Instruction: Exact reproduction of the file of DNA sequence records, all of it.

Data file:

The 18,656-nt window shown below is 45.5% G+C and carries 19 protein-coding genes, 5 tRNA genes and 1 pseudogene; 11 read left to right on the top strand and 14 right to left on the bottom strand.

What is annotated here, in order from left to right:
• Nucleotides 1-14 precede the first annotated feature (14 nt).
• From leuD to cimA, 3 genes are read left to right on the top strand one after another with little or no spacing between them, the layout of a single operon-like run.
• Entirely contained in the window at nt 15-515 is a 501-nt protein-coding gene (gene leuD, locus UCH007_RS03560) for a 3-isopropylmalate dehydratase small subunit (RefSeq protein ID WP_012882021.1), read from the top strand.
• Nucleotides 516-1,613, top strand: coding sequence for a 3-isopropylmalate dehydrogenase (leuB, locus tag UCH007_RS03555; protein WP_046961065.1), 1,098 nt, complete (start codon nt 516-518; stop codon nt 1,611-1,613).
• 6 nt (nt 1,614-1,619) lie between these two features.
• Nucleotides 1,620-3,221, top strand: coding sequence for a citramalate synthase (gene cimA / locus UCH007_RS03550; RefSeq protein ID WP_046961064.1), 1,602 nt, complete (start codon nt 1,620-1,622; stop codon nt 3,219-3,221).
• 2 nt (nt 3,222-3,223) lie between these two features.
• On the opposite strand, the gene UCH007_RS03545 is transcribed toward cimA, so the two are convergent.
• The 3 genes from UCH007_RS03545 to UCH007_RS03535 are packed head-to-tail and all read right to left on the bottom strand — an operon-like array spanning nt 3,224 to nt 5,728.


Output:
The 18,656-nt window shown below is 45.5% G+C and carries 19 protein-coding genes, 5 tRNA genes and 1 pseudogene; 11 read left to right on the top strand and 14 right to left on the bottom strand.

What is annotated here, in order from left to right:
• Nucleotides 1-14 precede the first annotated feature (14 nt).
• From leuD to cimA, 3 genes are read left to right on the top strand one after another with little or no spacing between them, the layout of a single operon-like run.
• Entirely contained in the window at nt 15-515 is a 501-nt protein-coding gene (gene leuD, locus UCH007_RS03560) for a 3-isopropylmalate dehydratase small subunit (RefSeq protein ID WP_012882021.1), read from the top strand.
• Nucleotides 516-1,613, top strand: coding sequence for a 3-isopropylmalate dehydrogenase (leuB, locus tag UCH007_RS03555; protein WP_046961065.1), 1,098 nt, complete (start codon nt 516-518; stop codon nt 1,611-1,613).
• 6 nt (nt 1,614-1,619) lie between these two features.
• Nucleotides 1,620-3,221, top strand: coding sequence for a citramalate synthase (gene cimA / locus UCH007_RS03550; RefSeq protein ID WP_046961064.1), 1,602 nt, complete (start codon nt 1,620-1,622; stop codon nt 3,219-3,221).
• 2 nt (nt 3,222-3,223) lie between these two features.
• On the opposite strand, the gene UCH007_RS03545 is transcribed toward cimA, so the two are convergent.
• The 3 genes from UCH007_RS03545 to UCH007_RS03535 are packed head-to-tail and all read right to left on the bottom strand — an operon-like array spanning nt 3,224 to nt 5,728.